Ireland – the first Euro Zone nation to have exited the three-year bailout program last December – is gradually seeing things turn in its favor.
While the Irish economy suffered from downgrades by rating agencies during the height of the financial turmoil in 2011, the nation is now seeing an improvement in its future outlook.
This is especially true given the fact that the rating agency Standard & Poor's has recently upgraded its rating on Ireland's long-term foreign and local currency credit rating to A-minus from BBB+ on the back of an improving global economy and positive signs of recovery in their domestic economy.
Thanks to restructuring solutions, the nation’s beleaguered banks are showing signs of life and improving financial health. A recovery in the Irish property market has helped banks to offload some of its bad loan portfolios and properties causing a reduction in government contingent liabilities. The rating agency now views risks from these damaged banks to be “limited”.
Last month another rating agency – Moody’s – upgraded Ireland’s credit rating on government bonds by two notches to Baa1 citing improved outlook for Irish debt (read: Play the PIIGS Recovery with These European ETFs).
The two back to back upgrades have sent Irish 10-year bond yields to record lows. In fact, Irish borrowing costs are now below that of the U.S. for the first time in more than five years. Moreover, the recent stimulus measures announced by the European Central Bank have added to the already buoyant mood.
The Road Ahead
The recent upgrade comes despite the fact that the Irish economy contracted at a pace of 2.3% during the last quarter of 2013. The nation is suffering from high levels of debts and the government’s gross debts now stand at around 123% of GDP, one of the highest in the world. Moreover, unemployment is still in double digits and has become sticky in the 11.8% to 12% band.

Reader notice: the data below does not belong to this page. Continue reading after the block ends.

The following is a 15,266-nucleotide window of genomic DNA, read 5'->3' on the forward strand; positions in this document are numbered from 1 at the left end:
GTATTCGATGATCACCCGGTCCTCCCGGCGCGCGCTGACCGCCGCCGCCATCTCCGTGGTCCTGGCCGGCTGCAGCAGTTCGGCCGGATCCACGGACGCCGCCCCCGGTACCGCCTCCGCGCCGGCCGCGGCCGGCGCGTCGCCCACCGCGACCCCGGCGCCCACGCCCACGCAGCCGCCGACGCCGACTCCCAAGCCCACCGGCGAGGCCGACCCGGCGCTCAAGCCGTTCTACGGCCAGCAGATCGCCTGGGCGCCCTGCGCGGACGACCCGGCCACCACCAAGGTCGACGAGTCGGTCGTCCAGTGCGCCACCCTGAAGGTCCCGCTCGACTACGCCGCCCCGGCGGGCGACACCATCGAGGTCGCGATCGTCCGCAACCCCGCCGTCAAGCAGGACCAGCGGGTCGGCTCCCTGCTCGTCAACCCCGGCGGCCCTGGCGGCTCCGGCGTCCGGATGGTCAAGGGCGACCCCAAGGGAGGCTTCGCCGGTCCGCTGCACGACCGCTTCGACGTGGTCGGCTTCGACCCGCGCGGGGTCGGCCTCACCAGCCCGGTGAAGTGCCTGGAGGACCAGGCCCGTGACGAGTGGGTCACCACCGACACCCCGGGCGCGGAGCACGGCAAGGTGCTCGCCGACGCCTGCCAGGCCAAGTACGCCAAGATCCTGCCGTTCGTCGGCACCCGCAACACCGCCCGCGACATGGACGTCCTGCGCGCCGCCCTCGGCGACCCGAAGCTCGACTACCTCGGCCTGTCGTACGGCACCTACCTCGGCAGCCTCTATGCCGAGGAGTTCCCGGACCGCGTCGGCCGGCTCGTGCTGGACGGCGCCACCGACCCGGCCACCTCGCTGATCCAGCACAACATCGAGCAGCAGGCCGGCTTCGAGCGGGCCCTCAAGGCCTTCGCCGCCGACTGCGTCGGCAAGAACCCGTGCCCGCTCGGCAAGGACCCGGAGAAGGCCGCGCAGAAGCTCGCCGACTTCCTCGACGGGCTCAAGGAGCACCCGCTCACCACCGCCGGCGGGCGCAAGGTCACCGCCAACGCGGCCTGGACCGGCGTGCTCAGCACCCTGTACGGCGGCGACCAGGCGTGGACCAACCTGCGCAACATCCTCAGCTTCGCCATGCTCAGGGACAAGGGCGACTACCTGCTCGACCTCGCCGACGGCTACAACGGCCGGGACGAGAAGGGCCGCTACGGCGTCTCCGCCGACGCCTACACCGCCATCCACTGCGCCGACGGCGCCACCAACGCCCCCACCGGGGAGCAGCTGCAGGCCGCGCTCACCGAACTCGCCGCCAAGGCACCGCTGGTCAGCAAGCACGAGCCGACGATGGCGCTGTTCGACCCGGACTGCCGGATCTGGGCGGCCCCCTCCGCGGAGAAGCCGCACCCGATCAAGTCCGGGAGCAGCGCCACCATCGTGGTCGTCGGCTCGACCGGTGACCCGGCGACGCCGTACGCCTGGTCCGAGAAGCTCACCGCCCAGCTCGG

Ireland will thus need its economy to grow speedily in the upcoming years to reduce its mounting debt. A recovery in the overall Euro zone is likely to bolster the country’s exports, enabling it to grow its GDP faster (read: Hot Euro Zone ETFs for Summer).
Standard & Poor's expects the Irish economy to be on track for the upcoming quarters and believes inflows of foreign direct investments are likely to shore up the nation’s real GDP. In fact, S&P has upgraded its real GDP growth projection for the period 2014-2016 and now expects growth to average 2.7% against its earlier projection of 2%.
Moreover, this rating agency has reaffirmed Ireland’s rating as positive, believing in the fact that it might raise its rating if the Irish economy manages to reduce its debt burden.
Also, as per the European Commission, Irish GDP growth will likely expand 1.7% this year, well above the Euro zone growth prediction of 1.2%.
Backed by favorable ratings and recent upgrades, the Ireland ETF – iShares MSCI Ireland Capped ETF (EIRL) – is expected to be in focus and outperform in the coming months (see: all the European ETFs here).
EIRL in Focus
The fund seeks to match the performance and yield of MSCI All Ireland Capped Index by holding a small basket of 24 stocks.
The product is heavily concentrated in its top three holdings – CRH, Kerry Group plc and Bank of Ireland – which together form 44.1% of total fund assets. CRH plc alone occupies more than one-fifth share in the basket and is the main reason for such a tilt.
Sector-wise, Materials, Consumer Staples and Industrials combine to make up 70% of the total fund assets. However, the fund is light on Consumer Discretionary and Information Technology.
The fund charges 50 basis points as fees and has a dividend yield of 1.54% (read: Beat the Market with Fundamentally Strong ETFs).
The ETF has returned 6% this year, while returning 39% in 2013. The fund currently has a Zacks ETF Rank #2 or Buy rating, indicating that it is expected to outperform the broader markets in the near term.
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- Bank of Ireland